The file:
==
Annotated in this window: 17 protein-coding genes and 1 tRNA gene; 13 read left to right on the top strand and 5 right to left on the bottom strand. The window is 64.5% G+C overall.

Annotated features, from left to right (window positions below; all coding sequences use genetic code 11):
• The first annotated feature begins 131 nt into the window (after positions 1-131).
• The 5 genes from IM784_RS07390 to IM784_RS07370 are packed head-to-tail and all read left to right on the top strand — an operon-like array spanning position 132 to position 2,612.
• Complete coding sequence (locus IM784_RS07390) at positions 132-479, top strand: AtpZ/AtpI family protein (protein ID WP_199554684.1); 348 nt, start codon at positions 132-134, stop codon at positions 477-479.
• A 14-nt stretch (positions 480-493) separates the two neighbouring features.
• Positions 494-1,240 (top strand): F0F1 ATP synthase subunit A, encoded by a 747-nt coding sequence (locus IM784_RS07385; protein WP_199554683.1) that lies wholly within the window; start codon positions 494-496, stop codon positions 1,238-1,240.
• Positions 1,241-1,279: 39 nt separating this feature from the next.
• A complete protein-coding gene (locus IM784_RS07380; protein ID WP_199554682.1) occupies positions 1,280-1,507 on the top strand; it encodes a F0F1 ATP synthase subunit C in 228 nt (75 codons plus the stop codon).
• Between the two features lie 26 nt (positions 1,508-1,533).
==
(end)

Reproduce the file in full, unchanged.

Annotated in this window: 17 protein-coding genes and 1 tRNA gene; 13 read left to right on the top strand and 5 right to left on the bottom strand. The window is 64.5% G+C overall.

Annotated features, from left to right (window positions below; all coding sequences use genetic code 11):
• The first annotated feature begins 131 nt into the window (after positions 1-131).
• The 5 genes from IM784_RS07390 to IM784_RS07370 are packed head-to-tail and all read left to right on the top strand — an operon-like array spanning position 132 to position 2,612.
• Complete coding sequence (locus IM784_RS07390) at positions 132-479, top strand: AtpZ/AtpI family protein (protein ID WP_199554684.1); 348 nt, start codon at positions 132-134, stop codon at positions 477-479.
• A 14-nt stretch (positions 480-493) separates the two neighbouring features.
• Positions 494-1,240 (top strand): F0F1 ATP synthase subunit A, encoded by a 747-nt coding sequence (locus IM784_RS07385; protein WP_199554683.1) that lies wholly within the window; start codon positions 494-496, stop codon positions 1,238-1,240.
• Positions 1,241-1,279: 39 nt separating this feature from the next.
• A complete protein-coding gene (locus IM784_RS07380; protein ID WP_199554682.1) occupies positions 1,280-1,507 on the top strand; it encodes a F0F1 ATP synthase subunit C in 228 nt (75 codons plus the stop codon).
• Between the two features lie 26 nt (positions 1,508-1,533).